A Love Unknown explores the topic of mental struggle and celebrates the strength of women. We approached our two lead actors to see if they would be willing to be a part of this project, having heard about their struggles. We told them that it would be a docufiction and all they had to do was to act as themselves. They both said yes to us instantly.
As for my involvement in this film, I don’t remember if I was ever being asked. I think it very natural for me to be a part of all these films with Clang, as we are true collaborators. We both want to create something that has a meaningful purpose in our life, even though it may not be appreciated by the masses. We are okay with that.
What was the most challenging part of the process for you?
We are working with people who suffer from depression, and half of the film is based on their actual life stories. It’s very precious and fragile, and I have to always remind myself to observe and be sensitive towards their feelings. It’s important to remain objective while filming, allowing them to reveal their essence and feelings in the film. Clang gave me a lot of freedom and trust during the filming. Some scenes were just me and the actor on set, alone. I needed to build the connection and intimate feeling with the subject, so they could be honest and real. I needed to be invisible and breathe quietly.
John Clang is also a photographer—do you two share a common artistic language?
I loved John Clang’s artwork even before I knew him in person. I remember the first exhibition I saw was Clang. A Self Portrait at Jendela Gallery, The Esplanade. His work has these quiet thoughts behind it. It’s like water dripping through the stone. His films focus on mundane people who go through their life and everyday struggles. So, human-ness is the key element. Just like when you look at my photography; sometimes you don’t see the human but you can sense their presence and essence in my work.
I would like to think that both Clang and myself tend to focus on the passage of time in our work. We are both very mild-mannered people and so it is rather easy to discuss our differences during filming. It is never about making a good film, but it is always about the process of trying to make something that resonates.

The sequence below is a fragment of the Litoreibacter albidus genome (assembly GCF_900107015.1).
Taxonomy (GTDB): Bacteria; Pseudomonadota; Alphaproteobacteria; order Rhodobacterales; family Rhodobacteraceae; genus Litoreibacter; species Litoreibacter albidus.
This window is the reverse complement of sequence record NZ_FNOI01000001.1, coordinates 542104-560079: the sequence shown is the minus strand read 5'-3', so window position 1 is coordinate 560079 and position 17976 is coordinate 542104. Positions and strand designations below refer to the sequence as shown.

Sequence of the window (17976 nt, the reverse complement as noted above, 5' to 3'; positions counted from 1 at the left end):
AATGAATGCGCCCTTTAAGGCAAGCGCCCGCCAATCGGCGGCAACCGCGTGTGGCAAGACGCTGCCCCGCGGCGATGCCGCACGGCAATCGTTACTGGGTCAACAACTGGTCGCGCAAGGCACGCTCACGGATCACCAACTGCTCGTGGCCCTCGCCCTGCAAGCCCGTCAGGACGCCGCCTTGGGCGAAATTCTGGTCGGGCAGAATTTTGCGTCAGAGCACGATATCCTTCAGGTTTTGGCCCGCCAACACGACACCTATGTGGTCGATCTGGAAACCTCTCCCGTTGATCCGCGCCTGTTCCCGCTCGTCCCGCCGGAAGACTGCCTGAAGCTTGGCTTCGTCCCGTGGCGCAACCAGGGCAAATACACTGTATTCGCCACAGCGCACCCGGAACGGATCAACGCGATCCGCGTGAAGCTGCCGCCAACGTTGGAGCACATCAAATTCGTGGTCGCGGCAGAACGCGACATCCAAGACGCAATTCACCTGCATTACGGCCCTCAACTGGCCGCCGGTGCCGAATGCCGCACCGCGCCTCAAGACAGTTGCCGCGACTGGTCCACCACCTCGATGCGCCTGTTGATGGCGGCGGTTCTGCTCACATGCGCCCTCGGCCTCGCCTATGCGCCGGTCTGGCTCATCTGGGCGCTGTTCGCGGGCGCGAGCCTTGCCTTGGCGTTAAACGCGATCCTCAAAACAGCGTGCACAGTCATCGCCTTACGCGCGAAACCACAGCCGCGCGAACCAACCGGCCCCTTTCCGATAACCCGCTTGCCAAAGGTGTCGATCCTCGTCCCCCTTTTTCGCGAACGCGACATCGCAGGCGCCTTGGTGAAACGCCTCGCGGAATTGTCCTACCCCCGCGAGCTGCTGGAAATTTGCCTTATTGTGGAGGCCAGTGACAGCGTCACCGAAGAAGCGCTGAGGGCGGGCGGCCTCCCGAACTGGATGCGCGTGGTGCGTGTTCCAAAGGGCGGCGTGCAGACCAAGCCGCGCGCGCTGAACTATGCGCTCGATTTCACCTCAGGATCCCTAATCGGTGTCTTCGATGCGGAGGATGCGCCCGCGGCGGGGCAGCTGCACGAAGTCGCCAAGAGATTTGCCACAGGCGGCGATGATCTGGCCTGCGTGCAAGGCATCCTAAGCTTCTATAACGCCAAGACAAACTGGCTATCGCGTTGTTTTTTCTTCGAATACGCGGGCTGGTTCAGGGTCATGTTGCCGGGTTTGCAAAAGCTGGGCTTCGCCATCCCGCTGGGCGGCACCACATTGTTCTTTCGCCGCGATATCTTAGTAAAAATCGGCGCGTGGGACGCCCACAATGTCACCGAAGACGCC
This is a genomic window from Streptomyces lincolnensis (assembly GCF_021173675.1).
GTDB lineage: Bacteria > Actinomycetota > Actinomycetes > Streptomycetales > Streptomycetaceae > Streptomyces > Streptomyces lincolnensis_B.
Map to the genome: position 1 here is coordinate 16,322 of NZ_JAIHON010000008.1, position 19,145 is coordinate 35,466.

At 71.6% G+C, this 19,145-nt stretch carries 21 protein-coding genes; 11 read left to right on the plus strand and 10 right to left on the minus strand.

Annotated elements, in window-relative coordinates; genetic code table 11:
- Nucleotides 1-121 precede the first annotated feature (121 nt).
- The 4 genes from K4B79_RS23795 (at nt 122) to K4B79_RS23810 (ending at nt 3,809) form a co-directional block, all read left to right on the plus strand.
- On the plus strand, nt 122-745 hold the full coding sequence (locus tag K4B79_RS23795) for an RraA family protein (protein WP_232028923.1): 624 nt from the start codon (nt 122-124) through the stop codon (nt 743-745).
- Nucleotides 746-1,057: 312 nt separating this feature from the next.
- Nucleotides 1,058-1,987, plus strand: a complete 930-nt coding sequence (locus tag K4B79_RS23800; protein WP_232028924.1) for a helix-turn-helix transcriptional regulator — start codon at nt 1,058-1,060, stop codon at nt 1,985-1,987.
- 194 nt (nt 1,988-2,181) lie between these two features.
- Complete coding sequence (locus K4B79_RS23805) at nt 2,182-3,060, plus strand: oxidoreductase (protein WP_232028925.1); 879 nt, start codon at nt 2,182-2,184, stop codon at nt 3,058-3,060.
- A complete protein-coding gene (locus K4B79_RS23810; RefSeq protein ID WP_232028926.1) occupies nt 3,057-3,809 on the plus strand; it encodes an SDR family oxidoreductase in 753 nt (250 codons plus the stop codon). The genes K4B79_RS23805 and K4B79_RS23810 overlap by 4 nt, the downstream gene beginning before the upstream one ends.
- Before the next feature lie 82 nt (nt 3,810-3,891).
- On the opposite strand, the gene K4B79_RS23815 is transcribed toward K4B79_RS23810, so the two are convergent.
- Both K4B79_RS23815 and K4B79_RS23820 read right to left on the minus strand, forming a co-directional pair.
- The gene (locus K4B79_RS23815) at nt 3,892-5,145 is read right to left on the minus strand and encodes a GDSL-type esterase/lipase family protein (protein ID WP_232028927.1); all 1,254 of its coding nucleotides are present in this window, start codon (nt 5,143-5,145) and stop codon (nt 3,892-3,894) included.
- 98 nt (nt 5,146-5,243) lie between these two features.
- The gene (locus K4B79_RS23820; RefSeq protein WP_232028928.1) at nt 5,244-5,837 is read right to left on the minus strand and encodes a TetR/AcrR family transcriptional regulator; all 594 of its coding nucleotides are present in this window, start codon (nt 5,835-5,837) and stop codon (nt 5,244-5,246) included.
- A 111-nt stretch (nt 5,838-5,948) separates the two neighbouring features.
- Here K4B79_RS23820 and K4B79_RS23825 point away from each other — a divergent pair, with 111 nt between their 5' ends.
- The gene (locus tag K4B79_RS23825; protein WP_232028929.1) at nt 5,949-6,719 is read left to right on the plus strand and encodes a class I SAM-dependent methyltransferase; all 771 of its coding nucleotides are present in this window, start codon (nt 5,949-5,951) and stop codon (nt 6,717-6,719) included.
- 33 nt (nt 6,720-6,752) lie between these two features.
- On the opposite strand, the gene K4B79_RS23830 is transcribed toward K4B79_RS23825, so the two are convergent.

What mood or ideas are you trying to coat out of the camera in this film?
I hope people who watch the film are able to realize that everyone has their problem in life that may be small to others but huge to you when it’s yours. That it may be a very mundane life, yet this is the life that most people have, even in a developed country. Sometimes, when we look at other people’s lives, we are more able to try and see our own from an outsider’s point of view.
What advice do you have for aspiring photographers or videographers?
We can only create wonderful things when we love what we are doing. The process may be tough but as long as you are interested in your work, the journey will always come with joy and we will have vivid memories to share as we take on all the challenges. One doesn’t fail from attempting—one fails from giving up.
What’s next for you, creatively?
I am working on a long-term documentary as co-director with John Clang. It will be my second feature film as director. Meanwhile, I am working on a new art series. As usual, my artwork explores time. I am also planning on an exhibition in the latter half of the year. And most importantly, A Love Unknown will be having its Singapore premiere in the Singapore International Festival of Arts this May, curated by the Asian Film Archive. I look forward to screening it in my hometown, it means a lot to me!
A Love Unknown stars Renée Ting and Min Ko. It is written, edited, and directed by John Clang.
Selected performances from SIFA v2.020, as well as selected films from the Singular Screens line-up will be available on SIFA-On-Demand from 31 May to 12 June, 2021, on SISTIC LIVE. More information is available on sifa.sg.